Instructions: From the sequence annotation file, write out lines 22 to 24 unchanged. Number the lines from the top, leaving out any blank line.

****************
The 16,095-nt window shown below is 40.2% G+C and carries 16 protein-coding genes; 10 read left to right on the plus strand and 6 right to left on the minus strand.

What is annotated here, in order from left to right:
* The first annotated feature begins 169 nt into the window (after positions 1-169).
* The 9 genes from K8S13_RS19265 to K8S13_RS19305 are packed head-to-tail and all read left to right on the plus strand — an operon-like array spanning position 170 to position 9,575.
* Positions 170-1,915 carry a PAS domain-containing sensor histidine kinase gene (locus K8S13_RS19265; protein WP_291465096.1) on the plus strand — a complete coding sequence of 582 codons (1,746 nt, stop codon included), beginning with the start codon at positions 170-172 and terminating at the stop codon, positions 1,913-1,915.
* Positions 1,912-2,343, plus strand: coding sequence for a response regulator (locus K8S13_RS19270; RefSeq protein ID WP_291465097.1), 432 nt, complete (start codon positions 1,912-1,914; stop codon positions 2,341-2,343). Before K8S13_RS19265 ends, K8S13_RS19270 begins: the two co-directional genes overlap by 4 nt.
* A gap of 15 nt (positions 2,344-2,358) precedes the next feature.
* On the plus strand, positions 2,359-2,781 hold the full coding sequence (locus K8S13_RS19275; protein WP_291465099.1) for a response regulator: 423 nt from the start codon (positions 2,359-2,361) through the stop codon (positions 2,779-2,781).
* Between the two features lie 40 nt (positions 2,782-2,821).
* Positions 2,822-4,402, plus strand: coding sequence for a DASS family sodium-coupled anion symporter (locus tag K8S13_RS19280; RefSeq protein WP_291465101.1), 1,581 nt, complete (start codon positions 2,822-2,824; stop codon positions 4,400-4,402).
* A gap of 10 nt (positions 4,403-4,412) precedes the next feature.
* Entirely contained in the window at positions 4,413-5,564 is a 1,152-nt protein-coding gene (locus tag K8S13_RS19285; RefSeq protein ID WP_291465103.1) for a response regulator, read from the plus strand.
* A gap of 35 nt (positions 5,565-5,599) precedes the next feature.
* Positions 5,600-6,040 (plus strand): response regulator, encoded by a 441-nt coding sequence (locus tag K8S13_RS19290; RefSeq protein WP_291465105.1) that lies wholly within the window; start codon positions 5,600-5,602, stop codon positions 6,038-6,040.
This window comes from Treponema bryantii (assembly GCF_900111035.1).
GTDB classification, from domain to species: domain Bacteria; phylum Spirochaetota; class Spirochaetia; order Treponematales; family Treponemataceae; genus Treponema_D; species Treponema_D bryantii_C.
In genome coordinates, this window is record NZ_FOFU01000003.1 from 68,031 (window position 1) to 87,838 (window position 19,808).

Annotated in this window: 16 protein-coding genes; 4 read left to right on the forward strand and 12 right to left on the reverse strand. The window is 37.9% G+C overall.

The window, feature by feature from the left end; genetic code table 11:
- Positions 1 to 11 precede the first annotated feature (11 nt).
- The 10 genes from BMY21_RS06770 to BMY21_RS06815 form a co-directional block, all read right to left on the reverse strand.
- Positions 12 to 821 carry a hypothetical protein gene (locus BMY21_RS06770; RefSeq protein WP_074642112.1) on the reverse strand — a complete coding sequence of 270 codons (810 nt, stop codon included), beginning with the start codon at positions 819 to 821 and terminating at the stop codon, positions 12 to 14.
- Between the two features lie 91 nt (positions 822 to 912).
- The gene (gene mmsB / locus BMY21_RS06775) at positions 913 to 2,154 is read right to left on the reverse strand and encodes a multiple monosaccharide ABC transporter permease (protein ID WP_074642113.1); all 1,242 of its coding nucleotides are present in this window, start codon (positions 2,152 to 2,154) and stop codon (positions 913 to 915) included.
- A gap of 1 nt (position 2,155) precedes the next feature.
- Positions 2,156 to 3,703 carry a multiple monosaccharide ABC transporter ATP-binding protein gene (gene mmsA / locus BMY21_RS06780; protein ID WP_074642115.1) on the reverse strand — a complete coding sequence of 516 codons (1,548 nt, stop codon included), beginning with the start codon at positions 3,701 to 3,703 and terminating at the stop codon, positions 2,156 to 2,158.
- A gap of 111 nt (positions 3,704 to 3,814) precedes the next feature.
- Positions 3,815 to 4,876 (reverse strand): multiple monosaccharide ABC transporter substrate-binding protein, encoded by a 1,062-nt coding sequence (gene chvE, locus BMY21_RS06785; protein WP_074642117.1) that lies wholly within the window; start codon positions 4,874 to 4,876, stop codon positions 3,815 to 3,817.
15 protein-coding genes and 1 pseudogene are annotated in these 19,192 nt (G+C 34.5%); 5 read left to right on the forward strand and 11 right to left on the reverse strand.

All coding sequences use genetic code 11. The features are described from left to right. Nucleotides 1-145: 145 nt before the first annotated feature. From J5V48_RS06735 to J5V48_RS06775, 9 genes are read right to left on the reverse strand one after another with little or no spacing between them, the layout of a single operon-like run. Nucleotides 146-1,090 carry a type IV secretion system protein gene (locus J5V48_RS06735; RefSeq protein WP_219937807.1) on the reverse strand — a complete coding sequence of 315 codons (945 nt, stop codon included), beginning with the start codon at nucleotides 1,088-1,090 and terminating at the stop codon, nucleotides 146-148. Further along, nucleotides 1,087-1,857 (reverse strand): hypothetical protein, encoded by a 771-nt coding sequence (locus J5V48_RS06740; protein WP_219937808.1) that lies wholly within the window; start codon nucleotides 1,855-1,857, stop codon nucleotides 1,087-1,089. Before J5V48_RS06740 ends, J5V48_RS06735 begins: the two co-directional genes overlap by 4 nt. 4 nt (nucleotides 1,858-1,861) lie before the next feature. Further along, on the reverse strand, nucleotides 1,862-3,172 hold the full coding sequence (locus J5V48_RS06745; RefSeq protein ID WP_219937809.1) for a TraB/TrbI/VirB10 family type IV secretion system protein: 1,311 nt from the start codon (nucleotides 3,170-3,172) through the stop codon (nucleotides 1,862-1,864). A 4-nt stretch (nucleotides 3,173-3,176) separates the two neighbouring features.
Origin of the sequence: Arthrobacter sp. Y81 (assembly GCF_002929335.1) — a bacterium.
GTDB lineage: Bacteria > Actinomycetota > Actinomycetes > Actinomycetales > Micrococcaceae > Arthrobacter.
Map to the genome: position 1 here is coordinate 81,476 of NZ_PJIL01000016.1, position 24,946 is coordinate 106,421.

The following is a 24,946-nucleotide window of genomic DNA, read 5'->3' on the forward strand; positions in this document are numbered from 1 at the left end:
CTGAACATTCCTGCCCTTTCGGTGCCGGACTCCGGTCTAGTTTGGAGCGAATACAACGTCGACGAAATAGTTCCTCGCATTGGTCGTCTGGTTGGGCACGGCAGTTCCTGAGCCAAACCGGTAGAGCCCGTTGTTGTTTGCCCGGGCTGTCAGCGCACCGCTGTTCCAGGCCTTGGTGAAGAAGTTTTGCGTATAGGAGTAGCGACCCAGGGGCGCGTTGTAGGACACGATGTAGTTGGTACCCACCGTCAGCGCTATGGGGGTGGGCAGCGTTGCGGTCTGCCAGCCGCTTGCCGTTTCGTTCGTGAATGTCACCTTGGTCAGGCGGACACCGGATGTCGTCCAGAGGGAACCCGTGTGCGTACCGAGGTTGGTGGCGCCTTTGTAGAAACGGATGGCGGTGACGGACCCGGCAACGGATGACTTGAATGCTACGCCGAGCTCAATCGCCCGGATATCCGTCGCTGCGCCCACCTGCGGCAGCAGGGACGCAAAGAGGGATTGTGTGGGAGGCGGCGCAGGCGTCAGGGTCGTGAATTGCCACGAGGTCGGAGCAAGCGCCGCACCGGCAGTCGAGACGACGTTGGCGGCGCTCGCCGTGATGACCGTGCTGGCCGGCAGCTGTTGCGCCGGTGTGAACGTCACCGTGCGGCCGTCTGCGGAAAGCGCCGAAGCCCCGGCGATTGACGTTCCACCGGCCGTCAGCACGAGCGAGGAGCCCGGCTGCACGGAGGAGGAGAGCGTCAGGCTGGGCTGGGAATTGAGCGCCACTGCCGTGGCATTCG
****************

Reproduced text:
- Positions 12 to 821 carry a hypothetical protein gene (locus BMY21_RS06770; RefSeq protein WP_074642112.1) on the reverse strand — a complete coding sequence of 270 codons (810 nt, stop codon included), beginning with the start codon at positions 819 to 821 and terminating at the stop codon, positions 12 to 14.
- Between the two features lie 91 nt (positions 822 to 912).
- The gene (gene mmsB / locus BMY21_RS06775) at positions 913 to 2,154 is read right to left on the reverse strand and encodes a multiple monosaccharide ABC transporter permease (protein ID WP_074642113.1); all 1,242 of its coding nucleotides are present in this window, start codon (positions 2,152 to 2,154) and stop codon (positions 913 to 915) included.